Greenpeace disappointed that AbitibiBowater continues to destroy Boreal Forest

    Talks between Greenpeace and AbitibiBowater break off

    TORONTO, Sept. 4 /CNW Telbec/ - Formal discussions between Greenpeace and
Canada's largest logging company AbitibiBowater ended today following a
meeting in a Toronto hotel between Greenpeace representatives and company CEO
David J. Paterson. AbitibiBowater expressed an unwillingness to curb
destructive logging in sensitive areas of the Boreal Forest.
    "We are saddened that AbitibiBowater has chosen to blame Greenpeace for
the breakdown in talks when, in reality, the jointly approved mediator
adjourned our dialogue because of lack of agreement," said Richard Brooks,
Greenpeace's Forest Coordinator. "The talks may have been more fruitful had
AbitibiBowater focused more on seeking solutions to Boreal Forest destruction
and less on appointing blame and making excuses for their performance and lack
of action."
    With the support of major customers of AbitibiBowater, Greenpeace
initiated a dialogue with Abitibi-Consolidated and subsequently AbitibiBowater
over 10 months ago. The goal of these discussions was to find reasonable and
fair measures to protect those areas of the Boreal Forest under AbitibiBowater
management. These measures were to include a suspension of logging in
ecologically sensitive intact forest areas while maintaining suitable and
adequate wood supply to AbitibiBowater mills. An independent moderator was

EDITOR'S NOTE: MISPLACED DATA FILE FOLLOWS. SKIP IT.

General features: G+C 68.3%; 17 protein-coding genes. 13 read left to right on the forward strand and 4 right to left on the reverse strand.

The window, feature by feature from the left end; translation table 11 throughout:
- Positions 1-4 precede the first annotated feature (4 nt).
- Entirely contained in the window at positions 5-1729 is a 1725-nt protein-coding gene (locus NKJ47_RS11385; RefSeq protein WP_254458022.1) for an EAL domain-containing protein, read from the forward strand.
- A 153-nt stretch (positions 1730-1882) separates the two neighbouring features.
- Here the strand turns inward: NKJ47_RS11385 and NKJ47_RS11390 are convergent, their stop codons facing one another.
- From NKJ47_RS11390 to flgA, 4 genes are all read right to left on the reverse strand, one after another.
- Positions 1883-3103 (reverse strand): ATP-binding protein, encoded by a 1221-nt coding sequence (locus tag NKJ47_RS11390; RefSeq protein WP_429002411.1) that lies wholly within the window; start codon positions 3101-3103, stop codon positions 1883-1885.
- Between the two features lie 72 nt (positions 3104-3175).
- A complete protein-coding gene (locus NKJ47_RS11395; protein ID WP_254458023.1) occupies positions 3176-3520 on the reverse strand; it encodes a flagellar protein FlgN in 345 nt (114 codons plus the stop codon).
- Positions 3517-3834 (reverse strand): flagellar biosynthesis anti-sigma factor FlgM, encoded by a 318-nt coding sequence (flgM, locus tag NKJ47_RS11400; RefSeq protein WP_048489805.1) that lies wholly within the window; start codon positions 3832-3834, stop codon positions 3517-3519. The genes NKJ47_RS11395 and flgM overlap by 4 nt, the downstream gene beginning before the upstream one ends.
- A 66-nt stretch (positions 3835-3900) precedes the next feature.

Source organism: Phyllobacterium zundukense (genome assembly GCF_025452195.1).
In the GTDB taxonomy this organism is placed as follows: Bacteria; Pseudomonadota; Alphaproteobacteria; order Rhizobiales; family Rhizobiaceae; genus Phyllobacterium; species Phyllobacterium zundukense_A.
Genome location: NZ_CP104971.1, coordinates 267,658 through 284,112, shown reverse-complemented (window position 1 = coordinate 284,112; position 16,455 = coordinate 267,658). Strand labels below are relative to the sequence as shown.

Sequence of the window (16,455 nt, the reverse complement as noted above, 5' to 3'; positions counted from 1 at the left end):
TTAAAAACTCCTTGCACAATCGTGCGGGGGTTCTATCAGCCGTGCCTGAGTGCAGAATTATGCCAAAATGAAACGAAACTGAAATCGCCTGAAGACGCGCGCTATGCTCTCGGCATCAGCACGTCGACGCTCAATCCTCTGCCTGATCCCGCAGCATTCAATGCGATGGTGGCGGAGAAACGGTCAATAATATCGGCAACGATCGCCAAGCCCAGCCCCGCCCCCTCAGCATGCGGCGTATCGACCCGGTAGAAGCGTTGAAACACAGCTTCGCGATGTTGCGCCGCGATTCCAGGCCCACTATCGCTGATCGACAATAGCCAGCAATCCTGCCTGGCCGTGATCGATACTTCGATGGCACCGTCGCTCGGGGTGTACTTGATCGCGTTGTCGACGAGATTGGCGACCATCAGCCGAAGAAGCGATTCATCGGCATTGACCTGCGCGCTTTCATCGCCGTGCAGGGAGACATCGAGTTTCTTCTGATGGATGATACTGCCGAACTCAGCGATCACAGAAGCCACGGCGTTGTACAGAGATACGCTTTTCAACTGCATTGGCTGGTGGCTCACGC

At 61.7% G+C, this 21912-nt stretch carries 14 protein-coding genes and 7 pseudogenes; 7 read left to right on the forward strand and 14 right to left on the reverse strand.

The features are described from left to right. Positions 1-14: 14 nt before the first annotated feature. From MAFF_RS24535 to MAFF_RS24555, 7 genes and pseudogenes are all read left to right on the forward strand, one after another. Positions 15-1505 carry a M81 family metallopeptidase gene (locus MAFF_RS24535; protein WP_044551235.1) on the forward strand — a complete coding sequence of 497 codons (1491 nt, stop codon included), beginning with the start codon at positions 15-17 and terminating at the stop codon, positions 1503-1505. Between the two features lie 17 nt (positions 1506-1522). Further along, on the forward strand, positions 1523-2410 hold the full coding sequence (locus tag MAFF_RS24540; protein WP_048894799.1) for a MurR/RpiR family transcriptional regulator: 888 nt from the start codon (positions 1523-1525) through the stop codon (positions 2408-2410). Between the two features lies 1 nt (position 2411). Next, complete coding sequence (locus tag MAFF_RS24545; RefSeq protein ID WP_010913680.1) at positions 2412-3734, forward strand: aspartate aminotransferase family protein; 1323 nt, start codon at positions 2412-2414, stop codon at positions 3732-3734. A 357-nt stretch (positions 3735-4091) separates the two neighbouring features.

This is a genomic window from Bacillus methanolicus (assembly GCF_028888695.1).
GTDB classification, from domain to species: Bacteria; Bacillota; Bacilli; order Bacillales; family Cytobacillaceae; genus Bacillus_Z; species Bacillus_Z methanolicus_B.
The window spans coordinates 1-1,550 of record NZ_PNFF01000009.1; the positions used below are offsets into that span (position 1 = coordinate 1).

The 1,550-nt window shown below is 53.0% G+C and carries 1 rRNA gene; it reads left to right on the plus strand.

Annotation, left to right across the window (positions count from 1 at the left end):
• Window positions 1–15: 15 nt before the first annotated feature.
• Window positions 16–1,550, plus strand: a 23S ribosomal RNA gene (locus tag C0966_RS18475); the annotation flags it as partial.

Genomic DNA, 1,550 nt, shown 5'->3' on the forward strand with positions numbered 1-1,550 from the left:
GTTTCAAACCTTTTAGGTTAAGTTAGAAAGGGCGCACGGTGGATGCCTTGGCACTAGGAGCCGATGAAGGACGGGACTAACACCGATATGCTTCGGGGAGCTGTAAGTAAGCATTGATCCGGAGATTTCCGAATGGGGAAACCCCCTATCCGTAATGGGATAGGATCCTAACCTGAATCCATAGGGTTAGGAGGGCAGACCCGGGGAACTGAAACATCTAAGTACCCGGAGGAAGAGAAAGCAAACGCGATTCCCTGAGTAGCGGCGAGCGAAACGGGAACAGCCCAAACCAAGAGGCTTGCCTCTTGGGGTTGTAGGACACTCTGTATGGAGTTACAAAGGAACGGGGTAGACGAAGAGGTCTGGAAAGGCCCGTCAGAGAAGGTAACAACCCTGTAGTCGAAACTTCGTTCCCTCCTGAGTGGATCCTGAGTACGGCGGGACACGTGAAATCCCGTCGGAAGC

appointed to facilitate the discussions.
    "It is now clear that AbitibiBowater came seeking solutions to their
public relations problem, rather than seeking solutions to ongoing destruction
of the Boreal Forest," said Bruce Cox, Executive Director of Greenpeace.
"While Greenpeace prefers a dialogue with industry, we are always aware of the
risk of companies intentionally dragging their feet in negotiations while they
carry on business as usual."
    During the several months of discussions, AbitibiBowater did not curtail
logging operations in intact forests. Currently logging is planned in major
intact forest areas in Ontario and Quebec. Less than 35 per cent of
AbitibiBowater's forestlands remain intact. Intact forests are key habitats
for endangered species such as woodland caribou and help mitigate the impacts
of climate change by storing more carbon than fragmented forests.
    "AbitibiBowater's actions speak louder than words," added Cox.
"Unfortunately for them, a lack of action will equate to further losses of
major contracts with paper and wood purchasers."
    Greenpeace continues to communicate concerns over AbitibiBowater's
logging of intact forests and habitat of threatened woodland caribou to major
European and North American customers.

For further information:

For further information: Richard Brooks, Forest Campaign Coordinator,
(416) 573-7209; Melissa Filion, Forest Campaigner, (514) 581-8216

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